It is noted that the dep-etch-dep fill technique for high aspect ratio trenches can also be applied to fabrication of MOS devices in accordance with the method set forth in U.S. patent application Ser. No. 12/583,192, or to other applications.

The conductive material 1302 is then etched back using a dry etch, as shown in FIGS. 14AA′, 14BB′ and 14LL′. In this example, in the active gate trenches, the remaining conductive material 1302 has a thickness of approximately 6000 Å.

High density plasma (HDP) oxide 1500 is then deposited and densified. In some embodiments, the densification takes place at a temperature of approximately 1150° C. and lasts for approximately 30 seconds. The oxide on the trench sidewalls has a substantially uniform thickness (labeled as t1 in FIGS. 15AA′, 15BB′ and 15LL′) throughout the device. In some embodiments, t1 is approximately ranging from 2000 Ř4000 Å to completely fill only the narrower trenches (such as active gate trenches and source poly pickup trenches), but partially fill the wider trenches such as gate runner trench 1502 and gate pickup trench 1504. Thus, the wider trenches are not completely filled, allowing a gate poly to be disposed in the space not completely filled by the HDP oxide in such wider trenches in a later step. In narrower trenches such as active trenches 1506 and the source pickup trench 1508, the thickness of the oxide layer t1 is greater than half the width of the trench, and thus the oxide linings merge and completely fill the trench. A later mask can be used to etch out space for a gate poly in the active gate trenches 1506, while keeping the source pickup trench 1508 filled with oxide 1500, as will be shown later.

Oxide chemical mechanical polish (CMP) is performed. As shown in FIGS. 16AA′, 16BB′ and 16LL′, the CMP process is used to polish the oxide until the top surface of the oxide is even with the nitride surface, which serves as an etch stop.

FIGS. 17AA′, 17BB′ and 17LL′ show that another layer of oxide 1702 is added. The thickness of the oxide layer is approximately 1000 Ř2000 Å in some embodiments. The thickness of this oxide controls the degree of undercut of wet etching under the second mask (next step). This oxide film also protects the nitride in all the non-active area of the device. The protected nitride allows maskless blanket etching of the silicon later.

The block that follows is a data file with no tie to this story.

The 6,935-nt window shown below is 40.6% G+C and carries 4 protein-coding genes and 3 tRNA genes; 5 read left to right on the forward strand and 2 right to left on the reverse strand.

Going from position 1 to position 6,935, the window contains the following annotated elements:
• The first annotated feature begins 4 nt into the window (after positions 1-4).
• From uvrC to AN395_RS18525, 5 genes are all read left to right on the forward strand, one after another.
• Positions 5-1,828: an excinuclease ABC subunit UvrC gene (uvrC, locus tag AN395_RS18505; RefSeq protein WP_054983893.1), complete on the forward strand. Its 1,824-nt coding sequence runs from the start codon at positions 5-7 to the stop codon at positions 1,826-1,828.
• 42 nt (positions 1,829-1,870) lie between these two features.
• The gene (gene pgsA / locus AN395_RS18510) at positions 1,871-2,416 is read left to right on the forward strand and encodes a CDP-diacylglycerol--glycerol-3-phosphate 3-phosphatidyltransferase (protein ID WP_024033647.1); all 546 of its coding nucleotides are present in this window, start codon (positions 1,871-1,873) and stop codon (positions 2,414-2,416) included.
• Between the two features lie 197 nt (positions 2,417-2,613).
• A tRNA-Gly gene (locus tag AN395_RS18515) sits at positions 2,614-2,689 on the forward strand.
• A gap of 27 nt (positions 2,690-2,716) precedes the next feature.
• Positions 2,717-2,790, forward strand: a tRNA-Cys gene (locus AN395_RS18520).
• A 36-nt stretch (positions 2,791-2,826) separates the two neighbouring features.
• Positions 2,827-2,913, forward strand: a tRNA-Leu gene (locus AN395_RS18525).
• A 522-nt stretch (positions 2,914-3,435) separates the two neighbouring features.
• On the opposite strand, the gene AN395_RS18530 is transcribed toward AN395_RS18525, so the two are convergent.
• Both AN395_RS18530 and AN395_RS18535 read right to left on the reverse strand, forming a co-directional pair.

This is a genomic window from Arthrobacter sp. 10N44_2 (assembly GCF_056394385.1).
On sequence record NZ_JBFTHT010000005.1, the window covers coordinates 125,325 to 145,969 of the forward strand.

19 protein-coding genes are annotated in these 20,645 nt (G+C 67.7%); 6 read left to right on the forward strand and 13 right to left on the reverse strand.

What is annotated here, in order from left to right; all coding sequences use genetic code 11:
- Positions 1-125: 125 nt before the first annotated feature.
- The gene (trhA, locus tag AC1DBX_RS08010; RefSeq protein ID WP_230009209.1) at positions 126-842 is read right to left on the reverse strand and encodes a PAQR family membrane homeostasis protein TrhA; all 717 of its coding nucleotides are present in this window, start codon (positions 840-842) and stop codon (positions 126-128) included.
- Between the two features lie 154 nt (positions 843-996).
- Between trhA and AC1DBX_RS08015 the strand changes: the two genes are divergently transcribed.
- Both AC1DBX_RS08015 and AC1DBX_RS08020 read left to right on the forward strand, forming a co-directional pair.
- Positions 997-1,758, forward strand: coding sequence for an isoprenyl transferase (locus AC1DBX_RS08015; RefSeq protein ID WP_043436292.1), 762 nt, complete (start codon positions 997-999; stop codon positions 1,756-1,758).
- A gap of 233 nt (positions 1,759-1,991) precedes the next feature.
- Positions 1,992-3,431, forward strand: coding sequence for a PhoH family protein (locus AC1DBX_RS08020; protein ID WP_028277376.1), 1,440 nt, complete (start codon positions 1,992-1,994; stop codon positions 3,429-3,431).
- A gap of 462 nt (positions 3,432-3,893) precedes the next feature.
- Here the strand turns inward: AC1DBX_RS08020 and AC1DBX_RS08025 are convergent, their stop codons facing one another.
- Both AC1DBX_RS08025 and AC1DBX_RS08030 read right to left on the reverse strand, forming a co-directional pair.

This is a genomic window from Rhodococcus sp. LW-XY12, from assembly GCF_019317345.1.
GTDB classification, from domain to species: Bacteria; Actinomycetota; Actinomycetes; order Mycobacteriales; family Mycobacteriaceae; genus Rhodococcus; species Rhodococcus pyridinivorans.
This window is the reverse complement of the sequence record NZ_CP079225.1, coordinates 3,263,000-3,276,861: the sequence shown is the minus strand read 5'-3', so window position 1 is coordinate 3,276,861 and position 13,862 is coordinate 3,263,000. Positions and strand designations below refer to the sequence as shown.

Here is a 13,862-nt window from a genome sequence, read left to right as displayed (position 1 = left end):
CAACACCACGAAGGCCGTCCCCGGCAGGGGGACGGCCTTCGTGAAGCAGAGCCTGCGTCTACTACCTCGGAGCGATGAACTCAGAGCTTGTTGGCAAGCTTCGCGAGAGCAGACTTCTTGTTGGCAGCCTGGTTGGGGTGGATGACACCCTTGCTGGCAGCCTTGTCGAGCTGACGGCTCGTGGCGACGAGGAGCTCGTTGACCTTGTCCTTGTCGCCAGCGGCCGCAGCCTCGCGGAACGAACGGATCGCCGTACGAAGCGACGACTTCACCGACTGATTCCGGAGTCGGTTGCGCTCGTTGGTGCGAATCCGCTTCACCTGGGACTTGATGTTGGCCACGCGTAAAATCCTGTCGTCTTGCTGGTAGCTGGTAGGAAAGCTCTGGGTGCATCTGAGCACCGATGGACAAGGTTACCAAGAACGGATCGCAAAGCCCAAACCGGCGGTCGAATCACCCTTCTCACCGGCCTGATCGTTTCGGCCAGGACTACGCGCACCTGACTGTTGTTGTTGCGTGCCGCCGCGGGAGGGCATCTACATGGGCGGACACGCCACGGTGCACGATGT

A layer of photo resist 1800 is then spun on the surface of the structure and a second mask is applied. FIG. 3 is a diagram illustrating the top view of an example of a second mask 300. The outline of the previous mask, the trench mask, is shown in dashed lines. The outline of the second mask, also referred to as the poly cover mask, is shown in solid lines. The second mask is used to facilitate the formation of an intermediate dielectric region and a termination protection region. PR in area 302 (shaded area) of the second mask remains, thus covering the areas underneath and protecting those areas from oxide wet etching. PR in areas such as 304 (un-shaded areas) of the mask is removed. Areas not covered by PR are etched in the next steps. The active MOSFET cells are formed within openings such as 304. As will be described in greater detail below, the edges of the openings are placed close to termination trenches such as 306 and 308 to facilitate asymmetric etching of these trenches.

FIGS. 18AA′, 18BB′ and 18LL′ show the pattern of the PR cover after the exposed portions have been removed. In FIG. 18AA′, the PR cover in the AA′ cross sectional area extends into termination region at 1802, fills termination trench at 1804, and extends over into the active area at 1806. As will be shown in connection with FIG. 19AA′ below, a portion of the oxide under the PR will be removed by etching. Mask overlap and wet etch undercut together help determine the final profile. Thus, the distance of the PR cover 1800 extending into the active region in part determines in part how much oxide will be removed by etching. Other factors include etch time and the thickness of the oxide layers. The oxide undercut depth ranges from 0.6 μm˜1.5 μm. In FIG. 18BB′, the PR cover 1800 shields source poly pickup trench 1808 from being etched. In FIG. 18LL′, the gate pickup contact trench and its adjacent areas are also covered by PR 1800.

Oxide wet etch is then performed. The results are illustrated in FIGS. 19AA′, 19BB′ and 19LL′. Some oxide in areas unmasked by PR is removed, such that the remaining oxide is held at desired height. Some oxide near the edges of the PR is also removed. In FIG. 19AA′, a portion of oxide in gate runner trench 1902, located adjacent to the PR edge is removed. The amount of oxide that is etched can be controlled by adjusting the position of edge 1904 of PR layer and the etch time. Extending edge 1904 further into the active region would result in less oxide being etched, and pulling the edge further away from the active region would have the opposite effect. The amount of oxide etched away can vary in different embodiments. In the example shown, enough oxide is etched away such that the remaining oxide lining the trench wall in the vertical direction is approximately uniform in thickness. The oxide layer above the conductive material in the trenches, such as oxide layers 1906 and 1908, is referred to as the intermediate dielectric or inter-poly dielectric (IPD). The oxide covering the termination region is sometimes referred to herein as the termination protection region. In particular, oxide layer 1910 covering the termination/gate runner trenches 1102 is part of the termination protection region. The intermediate dielectric can range from a few hundred to a few thousand angstroms in thickness.